Tuesday, March 05, 2013

stanford: Upcoming Center for South Asia Events


---------- Forwarded message ----------
From: Bernadette Marie White
Date: Wed, Mar 6, 2013 at 3:30 AM
Subject: Upcoming Center for South Asia Events
To:

Please distribute widely. See attached posters for more details.

Upcoming Center for South Asia Events

Saree_purple

Spotlight on Art, with Sukanya Chakrabarti (more)
Wednesday, March 6, 1:00 pm
Cantor Arts Center, Ruth Levison Halperin Gallery
(328 Lomita Drive, Stanford, CA 94305)

Sukanya Chakrabarti is currently a doctoral candidate student at the Department of Theater and Performance Studies in Stanford University. She received her Master’s degree in English literature from Jadavpur University, Kolkata. She has been involved in various theater productions, in English and other regional languages, staged in Kolkata, where she was born and raised. She performed in Seneca’s Oedipus, and directed Sam Shepard’s Killer’s Head, both staged as a part of Stanford Summer Theater Festival 2011. She also directed a play, Divided Together, staged in Stanford University in March 2012. She has been trained in Indian Classical music and dance since her childhood, and takes special interest in Rabindranath Tagore’s songs, literary works and philosophies. Her interests also lie in Eastern mystical thoughts and religious philosophies. Her academic areas of research include the spiritual and therapeutic possibilities of theater; religion; rituals; folklore; gender studies; and multiculturalism.

Sponsored by: THE SOHAIB AND SARA ABBASI PROGRAM IN ISLAMIC STUDIES and THE CANTOR ARTS CENTER

Ungrateful subalterns? From Emancipation to Equality
March 12, 2013, 12pm
Encina Hall West, Room 208

Featuring Indrajit Roy

Rather than taking for granted the perception that the only world inhabited by the putative subaltern is one where they are subordinate to ‘elites’, I outline an alternative approach. Those people who social scientists label subaltern do not necessarily see themselves as subordinate to or inferior to elites. In fact, with Jacques Rancière I suggest that the starting point for them often is one of equality: the problem, thus, is not to attain equality , but to assert and verify a prior assumption of equality in society, an assumption that is undermined by powerful elites, who control resources, exercise authority and wield influence (not always against the interests of those considered subaltern). The paper substantiates this argument by drawing on qualitative analysis of ethnographic material from northeastern Bihar, interspersed with a narrative of recent developments in the ‘high politics’ of that State.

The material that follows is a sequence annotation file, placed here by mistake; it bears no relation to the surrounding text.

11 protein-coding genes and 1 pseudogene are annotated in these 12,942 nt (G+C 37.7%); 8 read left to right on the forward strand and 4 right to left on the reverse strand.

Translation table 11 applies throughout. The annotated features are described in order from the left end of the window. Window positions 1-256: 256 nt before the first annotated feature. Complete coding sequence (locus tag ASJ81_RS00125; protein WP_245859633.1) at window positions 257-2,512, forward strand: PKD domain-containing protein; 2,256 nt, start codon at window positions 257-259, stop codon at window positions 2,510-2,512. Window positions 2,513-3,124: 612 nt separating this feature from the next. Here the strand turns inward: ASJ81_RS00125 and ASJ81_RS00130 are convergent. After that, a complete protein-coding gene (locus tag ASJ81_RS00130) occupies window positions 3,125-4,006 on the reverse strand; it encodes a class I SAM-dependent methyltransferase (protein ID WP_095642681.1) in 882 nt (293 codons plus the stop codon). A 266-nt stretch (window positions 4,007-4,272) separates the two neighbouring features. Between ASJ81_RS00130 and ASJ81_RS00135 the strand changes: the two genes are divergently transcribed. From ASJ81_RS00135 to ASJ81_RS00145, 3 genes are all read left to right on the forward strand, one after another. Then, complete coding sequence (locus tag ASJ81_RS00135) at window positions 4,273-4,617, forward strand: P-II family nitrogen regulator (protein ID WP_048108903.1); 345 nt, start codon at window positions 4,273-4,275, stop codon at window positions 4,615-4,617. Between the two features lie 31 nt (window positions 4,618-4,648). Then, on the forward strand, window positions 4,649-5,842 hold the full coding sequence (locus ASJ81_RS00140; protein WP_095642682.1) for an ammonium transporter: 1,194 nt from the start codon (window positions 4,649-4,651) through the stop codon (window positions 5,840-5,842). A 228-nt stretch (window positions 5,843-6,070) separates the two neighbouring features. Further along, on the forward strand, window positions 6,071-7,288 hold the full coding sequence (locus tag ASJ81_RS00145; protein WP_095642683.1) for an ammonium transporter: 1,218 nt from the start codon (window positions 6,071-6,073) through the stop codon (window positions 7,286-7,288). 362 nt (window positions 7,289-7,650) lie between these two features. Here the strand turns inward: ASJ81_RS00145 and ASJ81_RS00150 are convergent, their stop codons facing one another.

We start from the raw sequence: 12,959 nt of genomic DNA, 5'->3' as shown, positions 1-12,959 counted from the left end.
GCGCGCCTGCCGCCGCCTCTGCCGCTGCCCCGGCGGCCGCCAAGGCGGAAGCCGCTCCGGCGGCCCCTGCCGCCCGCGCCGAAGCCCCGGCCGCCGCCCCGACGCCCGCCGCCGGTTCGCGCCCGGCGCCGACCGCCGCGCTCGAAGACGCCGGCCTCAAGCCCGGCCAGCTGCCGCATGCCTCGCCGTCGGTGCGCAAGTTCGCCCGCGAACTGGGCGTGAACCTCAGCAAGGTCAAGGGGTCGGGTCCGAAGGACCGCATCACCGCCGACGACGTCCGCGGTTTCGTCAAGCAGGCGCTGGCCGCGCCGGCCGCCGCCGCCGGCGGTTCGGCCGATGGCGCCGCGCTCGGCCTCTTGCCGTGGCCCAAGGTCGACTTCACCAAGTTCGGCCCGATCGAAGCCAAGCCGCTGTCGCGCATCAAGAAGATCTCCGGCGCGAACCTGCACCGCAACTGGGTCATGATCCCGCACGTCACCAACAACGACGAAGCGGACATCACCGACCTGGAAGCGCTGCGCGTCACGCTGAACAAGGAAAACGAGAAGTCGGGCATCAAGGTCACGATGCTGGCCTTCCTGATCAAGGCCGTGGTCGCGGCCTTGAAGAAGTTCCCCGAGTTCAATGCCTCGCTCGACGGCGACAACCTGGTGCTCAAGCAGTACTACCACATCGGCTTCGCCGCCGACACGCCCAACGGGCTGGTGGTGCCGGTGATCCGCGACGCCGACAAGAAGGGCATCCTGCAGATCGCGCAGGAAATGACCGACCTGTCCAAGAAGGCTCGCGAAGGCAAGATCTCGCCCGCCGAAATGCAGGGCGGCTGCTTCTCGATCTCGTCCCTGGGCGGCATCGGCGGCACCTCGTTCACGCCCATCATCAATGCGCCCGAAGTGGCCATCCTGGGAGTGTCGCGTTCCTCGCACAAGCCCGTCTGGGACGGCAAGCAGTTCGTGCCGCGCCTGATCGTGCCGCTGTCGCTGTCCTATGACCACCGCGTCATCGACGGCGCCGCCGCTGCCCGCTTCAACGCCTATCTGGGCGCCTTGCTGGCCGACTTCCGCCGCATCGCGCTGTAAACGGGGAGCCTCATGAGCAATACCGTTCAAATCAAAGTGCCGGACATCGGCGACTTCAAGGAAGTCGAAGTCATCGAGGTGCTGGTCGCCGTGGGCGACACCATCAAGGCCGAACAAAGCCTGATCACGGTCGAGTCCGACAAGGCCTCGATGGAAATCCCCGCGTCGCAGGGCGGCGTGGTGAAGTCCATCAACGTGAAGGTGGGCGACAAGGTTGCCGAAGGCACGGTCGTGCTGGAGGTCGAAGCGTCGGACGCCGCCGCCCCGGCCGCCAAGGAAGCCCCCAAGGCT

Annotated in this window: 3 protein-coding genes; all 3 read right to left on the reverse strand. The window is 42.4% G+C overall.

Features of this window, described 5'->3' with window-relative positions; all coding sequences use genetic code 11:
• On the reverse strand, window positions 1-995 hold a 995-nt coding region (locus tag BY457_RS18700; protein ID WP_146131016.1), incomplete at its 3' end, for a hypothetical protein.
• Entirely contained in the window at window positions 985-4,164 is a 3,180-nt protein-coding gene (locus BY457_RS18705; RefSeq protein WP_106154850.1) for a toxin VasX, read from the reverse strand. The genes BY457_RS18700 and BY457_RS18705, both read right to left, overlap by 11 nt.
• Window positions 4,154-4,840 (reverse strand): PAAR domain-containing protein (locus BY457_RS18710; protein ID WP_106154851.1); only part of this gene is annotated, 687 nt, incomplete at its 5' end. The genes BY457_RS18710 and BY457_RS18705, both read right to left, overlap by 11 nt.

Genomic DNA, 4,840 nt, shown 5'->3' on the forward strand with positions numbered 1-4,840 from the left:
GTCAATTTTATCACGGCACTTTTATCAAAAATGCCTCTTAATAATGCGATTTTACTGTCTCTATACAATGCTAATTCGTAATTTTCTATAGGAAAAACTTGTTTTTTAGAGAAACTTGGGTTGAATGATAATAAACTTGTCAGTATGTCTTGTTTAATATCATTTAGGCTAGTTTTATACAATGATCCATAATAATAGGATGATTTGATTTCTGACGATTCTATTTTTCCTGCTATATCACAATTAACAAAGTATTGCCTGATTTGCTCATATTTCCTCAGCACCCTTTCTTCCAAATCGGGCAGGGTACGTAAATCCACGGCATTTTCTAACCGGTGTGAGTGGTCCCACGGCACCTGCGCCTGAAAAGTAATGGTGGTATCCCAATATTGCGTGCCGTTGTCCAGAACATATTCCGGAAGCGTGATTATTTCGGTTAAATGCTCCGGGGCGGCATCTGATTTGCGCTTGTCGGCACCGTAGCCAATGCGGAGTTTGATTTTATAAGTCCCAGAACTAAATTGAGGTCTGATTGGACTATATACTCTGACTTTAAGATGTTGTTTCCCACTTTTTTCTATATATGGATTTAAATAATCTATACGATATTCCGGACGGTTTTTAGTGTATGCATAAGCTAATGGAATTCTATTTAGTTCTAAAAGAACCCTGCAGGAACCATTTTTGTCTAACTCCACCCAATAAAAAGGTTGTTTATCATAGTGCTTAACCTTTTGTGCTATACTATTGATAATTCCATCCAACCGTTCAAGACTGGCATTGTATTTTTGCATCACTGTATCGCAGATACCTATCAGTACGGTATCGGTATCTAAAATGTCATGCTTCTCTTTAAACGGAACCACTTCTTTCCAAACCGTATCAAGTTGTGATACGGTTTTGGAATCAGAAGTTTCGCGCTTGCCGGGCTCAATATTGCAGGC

Indrajit holds a fellowship at St. Antony’s College/ Oxford Department of International Development, where he is consolidating his work on the ‘politics of the poor’ in India. His research focuses on the transforming political subjectivities of the poor in rural Bihar and West Bengal and draws attention to the ways in which the rural poor perceive, interpret and ‘do’ politics. This work is based on his dissertation, titled ‘Capable Subjects: Power and Politics in Eastern India’, elaborates a politicized reading of Amartya Sen’s Capability Approach.

Cities Unbound Workshop: 
Slumdog Capitalism: The Changing Image of India's Largest Slum
March 12, 2013, 4:30pm-6:30pm

Featuring: 
Thomas Blom Hansen, Department of Anthropology, Stanford University
Sumeet Mhaskar, Visiting Scholar at the Center for South Asia, Stanford University

With India's liberalization, slums- long notorious for poverty and violence, are now represented as sites of hope, creativity, and entrepreneurship. Focused on this representational transformation, the workshop will feature clips from the famed film 'Dharavi' and recent documentary films about this Mumbai slum. This will be followed by comments and discussion. 

Far from the Nation, Close to the State: Hazy Sovereignty and Anxious Citizenship in India's Northeast

March 14-15, 2013, 10am-5pm

Stanford Humanities Center, Board Room

Northeast India has been a central location to the two main ways in which the Indian state grapples with cultural and social minorities for decades. On the one hand, there has been several successful ethnic mobilizations for separate states and autonomous zones. On the other hand, there has been a growing tendency to ‘incorporate’ communities into the larger national community by according them Scheduled Tribe and Scheduled Caste status, allowing these groups to access educational opportunities and reservations accompanying such status. This status presupposes that a community can prove that it has been the victim of social discrimination and/or cultural and geographical remoteness from an imputed ‘mainstream’ national culture and polity. 

This is the first in a series of workshops that will help situate Northeast India where one can rethink the existing understandings of human rights, citizenship, resource politics, and identity movements in contemporary India.


Upcoming: Center for South Asia Fellowships

For more information, please see: http://southasia.stanford.edu/resources/fellowships_summer_2013




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March 12 Cities Unbound.pdf Download this file

ungrateful subalterns.pdf Download this file

1 comments:

souixsie said...

Come on! Look how Stanford works so hard to undermine India. What is sad is that so many Indian alumni will contribute funds towards this agenda without questioning the motives.